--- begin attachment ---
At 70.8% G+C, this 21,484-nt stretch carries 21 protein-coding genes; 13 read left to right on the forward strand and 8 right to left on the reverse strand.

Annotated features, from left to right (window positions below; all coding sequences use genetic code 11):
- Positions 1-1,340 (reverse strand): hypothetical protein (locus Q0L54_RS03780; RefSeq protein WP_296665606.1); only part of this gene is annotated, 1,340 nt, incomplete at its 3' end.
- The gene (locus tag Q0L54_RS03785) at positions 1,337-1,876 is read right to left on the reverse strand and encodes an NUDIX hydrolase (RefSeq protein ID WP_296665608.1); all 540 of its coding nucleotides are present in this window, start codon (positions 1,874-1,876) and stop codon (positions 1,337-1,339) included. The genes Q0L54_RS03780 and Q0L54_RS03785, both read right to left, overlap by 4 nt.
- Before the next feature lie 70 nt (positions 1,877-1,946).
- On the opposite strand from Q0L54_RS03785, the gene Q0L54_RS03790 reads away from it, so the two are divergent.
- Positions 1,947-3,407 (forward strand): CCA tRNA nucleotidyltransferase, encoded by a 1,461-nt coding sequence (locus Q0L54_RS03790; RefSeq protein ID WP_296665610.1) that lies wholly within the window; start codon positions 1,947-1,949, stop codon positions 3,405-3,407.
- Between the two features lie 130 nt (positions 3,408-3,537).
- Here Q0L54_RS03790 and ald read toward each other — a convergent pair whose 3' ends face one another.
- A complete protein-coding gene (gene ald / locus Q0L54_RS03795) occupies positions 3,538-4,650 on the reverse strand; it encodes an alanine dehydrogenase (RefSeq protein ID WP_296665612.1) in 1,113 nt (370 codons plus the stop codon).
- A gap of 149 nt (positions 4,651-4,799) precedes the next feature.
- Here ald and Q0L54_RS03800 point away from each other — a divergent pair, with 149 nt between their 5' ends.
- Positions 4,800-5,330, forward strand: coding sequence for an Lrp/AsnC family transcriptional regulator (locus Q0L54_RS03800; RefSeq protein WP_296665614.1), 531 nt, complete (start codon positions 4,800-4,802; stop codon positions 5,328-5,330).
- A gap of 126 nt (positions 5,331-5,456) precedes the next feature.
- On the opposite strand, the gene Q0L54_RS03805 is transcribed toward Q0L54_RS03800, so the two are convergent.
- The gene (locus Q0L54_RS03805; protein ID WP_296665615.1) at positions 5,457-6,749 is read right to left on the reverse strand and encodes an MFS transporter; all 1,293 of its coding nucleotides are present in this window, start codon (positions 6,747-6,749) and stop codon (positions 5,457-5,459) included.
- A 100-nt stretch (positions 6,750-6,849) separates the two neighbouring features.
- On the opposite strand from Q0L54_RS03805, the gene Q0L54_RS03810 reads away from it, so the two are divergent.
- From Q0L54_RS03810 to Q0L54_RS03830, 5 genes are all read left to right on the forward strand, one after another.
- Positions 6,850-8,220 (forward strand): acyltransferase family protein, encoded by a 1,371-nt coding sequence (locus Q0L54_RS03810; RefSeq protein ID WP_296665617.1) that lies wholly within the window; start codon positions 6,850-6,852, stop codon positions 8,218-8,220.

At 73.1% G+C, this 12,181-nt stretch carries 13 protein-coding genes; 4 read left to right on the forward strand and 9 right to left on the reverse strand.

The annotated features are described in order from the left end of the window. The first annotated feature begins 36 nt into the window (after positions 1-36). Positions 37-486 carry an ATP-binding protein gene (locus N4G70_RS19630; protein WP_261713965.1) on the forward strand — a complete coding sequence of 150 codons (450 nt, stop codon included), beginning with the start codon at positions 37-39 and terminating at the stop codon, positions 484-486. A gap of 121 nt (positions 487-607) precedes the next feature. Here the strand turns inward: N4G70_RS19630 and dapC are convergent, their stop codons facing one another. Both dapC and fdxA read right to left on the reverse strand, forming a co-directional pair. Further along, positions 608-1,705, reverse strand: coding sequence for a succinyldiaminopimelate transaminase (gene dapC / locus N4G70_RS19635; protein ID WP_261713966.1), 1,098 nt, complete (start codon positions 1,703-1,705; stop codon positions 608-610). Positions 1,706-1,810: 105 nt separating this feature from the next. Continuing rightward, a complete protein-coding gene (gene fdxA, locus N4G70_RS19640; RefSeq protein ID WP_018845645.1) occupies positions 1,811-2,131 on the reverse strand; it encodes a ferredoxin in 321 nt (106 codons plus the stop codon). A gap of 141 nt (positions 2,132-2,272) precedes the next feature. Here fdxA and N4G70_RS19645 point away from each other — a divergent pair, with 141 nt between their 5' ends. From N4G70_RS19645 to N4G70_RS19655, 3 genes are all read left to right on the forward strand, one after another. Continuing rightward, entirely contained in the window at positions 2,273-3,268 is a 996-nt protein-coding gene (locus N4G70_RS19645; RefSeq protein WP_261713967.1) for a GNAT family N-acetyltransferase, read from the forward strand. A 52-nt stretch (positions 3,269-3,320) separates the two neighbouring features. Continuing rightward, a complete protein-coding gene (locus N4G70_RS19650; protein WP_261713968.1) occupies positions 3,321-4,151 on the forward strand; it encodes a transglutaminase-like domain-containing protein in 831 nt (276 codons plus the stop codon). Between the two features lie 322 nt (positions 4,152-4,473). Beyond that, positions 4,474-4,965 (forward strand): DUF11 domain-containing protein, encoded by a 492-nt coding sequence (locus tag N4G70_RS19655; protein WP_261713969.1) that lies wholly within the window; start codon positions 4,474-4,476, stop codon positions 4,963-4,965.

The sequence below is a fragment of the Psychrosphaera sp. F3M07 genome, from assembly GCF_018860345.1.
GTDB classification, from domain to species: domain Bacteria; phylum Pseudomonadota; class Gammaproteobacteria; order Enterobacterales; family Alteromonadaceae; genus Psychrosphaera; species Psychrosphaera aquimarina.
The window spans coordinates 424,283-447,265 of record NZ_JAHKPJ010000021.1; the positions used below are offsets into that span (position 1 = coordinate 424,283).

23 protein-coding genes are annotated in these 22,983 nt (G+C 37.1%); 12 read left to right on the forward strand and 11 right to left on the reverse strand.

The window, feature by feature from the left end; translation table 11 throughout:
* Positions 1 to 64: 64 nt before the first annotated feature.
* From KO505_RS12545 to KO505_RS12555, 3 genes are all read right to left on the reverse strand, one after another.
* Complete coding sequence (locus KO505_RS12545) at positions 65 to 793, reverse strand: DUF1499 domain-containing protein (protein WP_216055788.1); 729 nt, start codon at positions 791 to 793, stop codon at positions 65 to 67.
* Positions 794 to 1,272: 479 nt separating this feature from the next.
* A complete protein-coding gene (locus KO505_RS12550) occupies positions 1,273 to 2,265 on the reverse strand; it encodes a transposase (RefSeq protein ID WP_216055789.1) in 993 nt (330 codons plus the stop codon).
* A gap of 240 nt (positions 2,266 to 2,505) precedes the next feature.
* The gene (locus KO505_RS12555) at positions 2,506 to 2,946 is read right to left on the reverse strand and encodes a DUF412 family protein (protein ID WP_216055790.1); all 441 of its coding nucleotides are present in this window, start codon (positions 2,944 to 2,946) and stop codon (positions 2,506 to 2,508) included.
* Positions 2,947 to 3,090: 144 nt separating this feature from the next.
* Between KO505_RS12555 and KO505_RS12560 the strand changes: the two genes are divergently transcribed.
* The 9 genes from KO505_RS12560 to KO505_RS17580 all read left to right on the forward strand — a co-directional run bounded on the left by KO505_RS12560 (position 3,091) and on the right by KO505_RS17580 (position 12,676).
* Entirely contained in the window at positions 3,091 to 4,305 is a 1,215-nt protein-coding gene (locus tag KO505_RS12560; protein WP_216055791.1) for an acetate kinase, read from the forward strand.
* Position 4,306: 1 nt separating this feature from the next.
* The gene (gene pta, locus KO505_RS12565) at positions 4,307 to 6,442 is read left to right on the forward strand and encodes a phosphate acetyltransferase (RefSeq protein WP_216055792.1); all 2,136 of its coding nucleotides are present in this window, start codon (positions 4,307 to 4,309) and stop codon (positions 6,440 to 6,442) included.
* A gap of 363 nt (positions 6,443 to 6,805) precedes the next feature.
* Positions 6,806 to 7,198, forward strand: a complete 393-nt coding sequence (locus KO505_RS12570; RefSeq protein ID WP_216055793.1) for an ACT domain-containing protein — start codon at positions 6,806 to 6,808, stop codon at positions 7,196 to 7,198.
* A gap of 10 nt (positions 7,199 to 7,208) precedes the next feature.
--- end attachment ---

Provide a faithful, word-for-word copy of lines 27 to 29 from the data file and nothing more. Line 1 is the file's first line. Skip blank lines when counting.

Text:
The window, feature by feature from the left end; translation table 11 throughout:
* Positions 1 to 64: 64 nt before the first annotated feature.
* From KO505_RS12545 to KO505_RS12555, 3 genes are all read right to left on the reverse strand, one after another.